Procter & Gamble, General Mills, and Frito-Lay Move to Natural Gas Fleets

Nancy Getter, the Associate Director of Global Logistics at Procter & Gamble (P&G); Doug Watne, Director of North American Transportation at General Mills, Erik Neandross, a clean energy consultant for Frito-Lay, and Dave Warren, the President of Dart Transit Company, all spoke on a panel at CSCMP a few weeks ago about using natural gas trucks  for a larger portion of their shipments.

P&G has 800,000 annual shipments over 8,000 lanes in North America. They have a small dedicated fleet; mostly they work with carriers. Their goal is to have 20 percent of their shipments provided by compressed natural gas (CNG) equipment by June of 2013. They work with 80 carriers in North America, 11 of those carriers run some part of the fleet with natural gas trucks. They are signing one to two year contracts for one way deliveries (no back hauls) with carriers that have natural gas equipment.

While P&G does want to be seen as a company engaged in sustainable practices, and natural gas trucks produce 25 percent less carbon dioxide per mile, this decision was driven by the savings they could generate. While natural gas trucks are significantly more expensive, the price of fuel is substantially less than that of diesel. Further, P&G feels the price of this domestically generated fuel going forward will be much less volatile crude market based fuels as oil and gas products are sourced from some very unstable regions of the world.

Currently, natural gas trucks are carrying goods to destination in 25 states across all business units and there are “clear savings.”

General Mills network is very similar to P&Gs. They have 850,000 shipments per year across 7,500 lanes in North America. 25 carriers account for 95 percent of the moves. General Mills is running a 63 lane CNG equipment pilot with the Dart Transit Company. These lanes currently account for over one million miles annually. This move to natural gas equipment is driven partially by a corporate initiative to use 35 percent less diesel in five years. This initiative makes them a better corporate citizen as domestic supplies are abundant and purchasing natural gas creates US jobs. But General Mills also believes there are good savings and lower risks in relying on natural gas than on diesel.

Frito-Lay, a division of PepsiCo, has plans to buy about 150 natural gas trucks, also CNG, a year. The problem they faced is that while there is an established network of CNG refueling stations in Texas and California, the CNG fueling station network is not sufficiently built out in the Midwest. Their goal was to get CNG fueling stations built near key Frito-Lay Distribution Centers (DCs) in underserved portions of the US, but not have to use company capital to accomplish this.

Frito-Lay accomplished this by making a commitment to potential fuel station partners that they would buy fuel for five to seven years at the new fueling station. They were able to simultaneously lock in fixed fuel prices of well less than $2 per gallon for the same time period. They have awarded contracts for the first seven sites, which are in construction, and are analyzing bids for seven additional sites.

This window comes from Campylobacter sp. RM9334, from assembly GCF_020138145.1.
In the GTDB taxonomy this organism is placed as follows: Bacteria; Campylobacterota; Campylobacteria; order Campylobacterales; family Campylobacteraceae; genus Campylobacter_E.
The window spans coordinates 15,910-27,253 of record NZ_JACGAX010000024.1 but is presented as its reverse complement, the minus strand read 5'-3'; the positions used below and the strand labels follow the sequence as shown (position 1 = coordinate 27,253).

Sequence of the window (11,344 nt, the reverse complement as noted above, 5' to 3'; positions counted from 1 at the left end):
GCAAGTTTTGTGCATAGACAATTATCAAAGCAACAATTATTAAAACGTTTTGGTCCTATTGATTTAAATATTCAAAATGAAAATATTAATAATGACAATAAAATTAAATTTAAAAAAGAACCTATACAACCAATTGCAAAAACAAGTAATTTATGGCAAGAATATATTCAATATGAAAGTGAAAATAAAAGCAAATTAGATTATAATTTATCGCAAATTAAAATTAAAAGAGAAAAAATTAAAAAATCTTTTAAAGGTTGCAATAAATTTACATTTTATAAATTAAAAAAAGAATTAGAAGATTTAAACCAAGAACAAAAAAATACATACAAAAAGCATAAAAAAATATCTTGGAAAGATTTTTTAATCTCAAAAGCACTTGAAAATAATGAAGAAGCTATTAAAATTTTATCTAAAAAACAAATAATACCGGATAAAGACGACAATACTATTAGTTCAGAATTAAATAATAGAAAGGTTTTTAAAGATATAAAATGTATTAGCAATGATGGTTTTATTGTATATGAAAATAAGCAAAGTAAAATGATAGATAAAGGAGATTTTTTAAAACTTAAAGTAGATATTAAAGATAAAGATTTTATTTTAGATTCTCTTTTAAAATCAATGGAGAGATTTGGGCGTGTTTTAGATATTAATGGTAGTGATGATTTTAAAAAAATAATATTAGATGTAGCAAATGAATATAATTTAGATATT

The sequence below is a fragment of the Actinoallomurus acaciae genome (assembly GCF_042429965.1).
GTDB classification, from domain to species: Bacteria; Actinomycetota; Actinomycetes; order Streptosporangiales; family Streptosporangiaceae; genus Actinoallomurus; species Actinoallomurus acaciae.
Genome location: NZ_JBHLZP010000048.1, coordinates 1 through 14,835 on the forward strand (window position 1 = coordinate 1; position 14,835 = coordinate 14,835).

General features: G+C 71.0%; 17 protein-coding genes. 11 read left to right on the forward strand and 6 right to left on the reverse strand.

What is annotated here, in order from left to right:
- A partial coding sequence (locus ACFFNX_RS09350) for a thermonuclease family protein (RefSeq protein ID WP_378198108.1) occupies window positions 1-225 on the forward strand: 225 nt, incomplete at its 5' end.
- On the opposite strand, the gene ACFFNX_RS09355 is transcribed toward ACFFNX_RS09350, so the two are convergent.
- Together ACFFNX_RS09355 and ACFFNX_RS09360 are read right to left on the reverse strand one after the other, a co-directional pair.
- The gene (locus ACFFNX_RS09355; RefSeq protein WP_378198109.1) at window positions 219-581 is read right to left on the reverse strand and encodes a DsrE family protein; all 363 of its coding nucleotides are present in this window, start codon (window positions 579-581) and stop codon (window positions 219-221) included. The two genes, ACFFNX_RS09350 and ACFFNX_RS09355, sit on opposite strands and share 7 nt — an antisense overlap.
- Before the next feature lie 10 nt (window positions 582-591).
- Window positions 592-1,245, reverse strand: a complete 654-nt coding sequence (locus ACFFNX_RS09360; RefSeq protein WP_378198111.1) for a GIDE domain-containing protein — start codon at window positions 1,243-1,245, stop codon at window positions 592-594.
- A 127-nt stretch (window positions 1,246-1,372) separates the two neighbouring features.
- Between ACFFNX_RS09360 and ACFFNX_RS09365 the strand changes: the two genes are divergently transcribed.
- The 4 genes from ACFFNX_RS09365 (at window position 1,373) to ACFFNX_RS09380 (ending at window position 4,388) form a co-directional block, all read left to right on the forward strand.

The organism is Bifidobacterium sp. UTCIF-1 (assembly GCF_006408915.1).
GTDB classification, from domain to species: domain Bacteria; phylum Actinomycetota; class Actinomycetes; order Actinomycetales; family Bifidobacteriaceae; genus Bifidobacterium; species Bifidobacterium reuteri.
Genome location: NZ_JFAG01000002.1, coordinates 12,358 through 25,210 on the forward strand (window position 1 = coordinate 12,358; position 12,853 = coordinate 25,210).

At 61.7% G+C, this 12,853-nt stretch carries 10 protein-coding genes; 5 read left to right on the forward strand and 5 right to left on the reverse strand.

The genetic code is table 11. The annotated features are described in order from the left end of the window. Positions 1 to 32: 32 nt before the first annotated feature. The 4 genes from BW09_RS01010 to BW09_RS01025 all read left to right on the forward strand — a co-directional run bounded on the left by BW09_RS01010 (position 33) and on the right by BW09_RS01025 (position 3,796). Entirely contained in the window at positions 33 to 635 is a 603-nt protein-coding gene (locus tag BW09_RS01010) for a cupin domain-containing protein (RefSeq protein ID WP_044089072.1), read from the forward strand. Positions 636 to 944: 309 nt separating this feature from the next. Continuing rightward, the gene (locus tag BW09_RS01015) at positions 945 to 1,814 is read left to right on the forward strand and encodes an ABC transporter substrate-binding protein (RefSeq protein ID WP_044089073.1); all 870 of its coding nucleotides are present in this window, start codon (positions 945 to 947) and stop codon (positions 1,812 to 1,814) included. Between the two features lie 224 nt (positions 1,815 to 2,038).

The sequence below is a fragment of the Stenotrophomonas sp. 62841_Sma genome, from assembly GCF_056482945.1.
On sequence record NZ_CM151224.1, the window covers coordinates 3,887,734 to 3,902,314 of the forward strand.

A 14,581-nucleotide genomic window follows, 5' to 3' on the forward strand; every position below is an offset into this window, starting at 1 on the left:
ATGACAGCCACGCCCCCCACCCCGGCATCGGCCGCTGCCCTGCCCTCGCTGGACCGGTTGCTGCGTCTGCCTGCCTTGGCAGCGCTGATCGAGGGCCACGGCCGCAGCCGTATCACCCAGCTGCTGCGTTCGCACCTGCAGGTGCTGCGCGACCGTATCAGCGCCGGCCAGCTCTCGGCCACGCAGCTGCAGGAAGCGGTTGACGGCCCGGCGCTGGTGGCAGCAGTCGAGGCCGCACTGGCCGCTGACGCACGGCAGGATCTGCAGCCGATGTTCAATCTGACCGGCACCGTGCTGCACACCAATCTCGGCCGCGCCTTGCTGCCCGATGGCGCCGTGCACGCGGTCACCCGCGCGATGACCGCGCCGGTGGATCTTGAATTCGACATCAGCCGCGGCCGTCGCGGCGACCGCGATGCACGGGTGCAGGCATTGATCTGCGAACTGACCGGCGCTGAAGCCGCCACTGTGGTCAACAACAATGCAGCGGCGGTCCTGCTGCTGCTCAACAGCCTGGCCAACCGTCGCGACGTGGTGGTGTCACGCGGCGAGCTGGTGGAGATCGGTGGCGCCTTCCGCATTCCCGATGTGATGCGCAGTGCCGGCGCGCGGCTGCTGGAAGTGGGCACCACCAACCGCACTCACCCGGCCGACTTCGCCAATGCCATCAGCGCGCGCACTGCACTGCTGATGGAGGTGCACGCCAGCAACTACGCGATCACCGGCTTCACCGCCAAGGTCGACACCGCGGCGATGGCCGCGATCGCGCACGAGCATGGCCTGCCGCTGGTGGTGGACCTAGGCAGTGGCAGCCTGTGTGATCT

One of General Mills’ carriers – Dart – was also on the panel. It was interesting to hear the perspective of the carrier. Dart is aggressively buying natural gas trucks to align with customer’s desire for a low cost, green solutions. But natural gas trucks are not a panacea. The larger fuel tank adds 3,000 pounds, which means these trucks can weigh out quicker than diesel trucks do. The range of the most popular natural gas trucks is about 600 miles. Because the equipment is expensive, they seek to run the equipment all day long, which means trucks get routed through relay stations and the first driver turns the truck over to a second driver.

In short, shippers cannot economically turn over all shipments to CNG equipped trucks. Picking the right lanes involves careful network modeling that looks at the fuel station infrastructure and maps those stations to lanes that are dense enough – generate enough miles – to justify using the higher priced equipment. Shippers that have a high proportion of 53,000 pound loads on given legs may also find network limitations to using CNG trucks.

CNG equipment is a newer technology; these engines are not yet as rock solid as diesel technology. There are fewer dealers that can service these types of trucks, which can affect the maintenance turn-around time. Further, there can be fueling problems in very cold weather.

The other type of natural gas truck is based on liquefied natural gas (LNG). All participants felt that currently the ROI around CNG was better. Although, as the LNG infrastructure builds out, it is even less developed than for CNG, there will be lanes where LNG will also make sense.

Finally, the shippers warned that as they looked at carrier partners, many carriers are just not that passionate about natural gas equipment. Clearly, Dart did not fall into this category. Unenthusiastic carriers are not the partners a shipper should work with as they pilot working with natural gas equipment.

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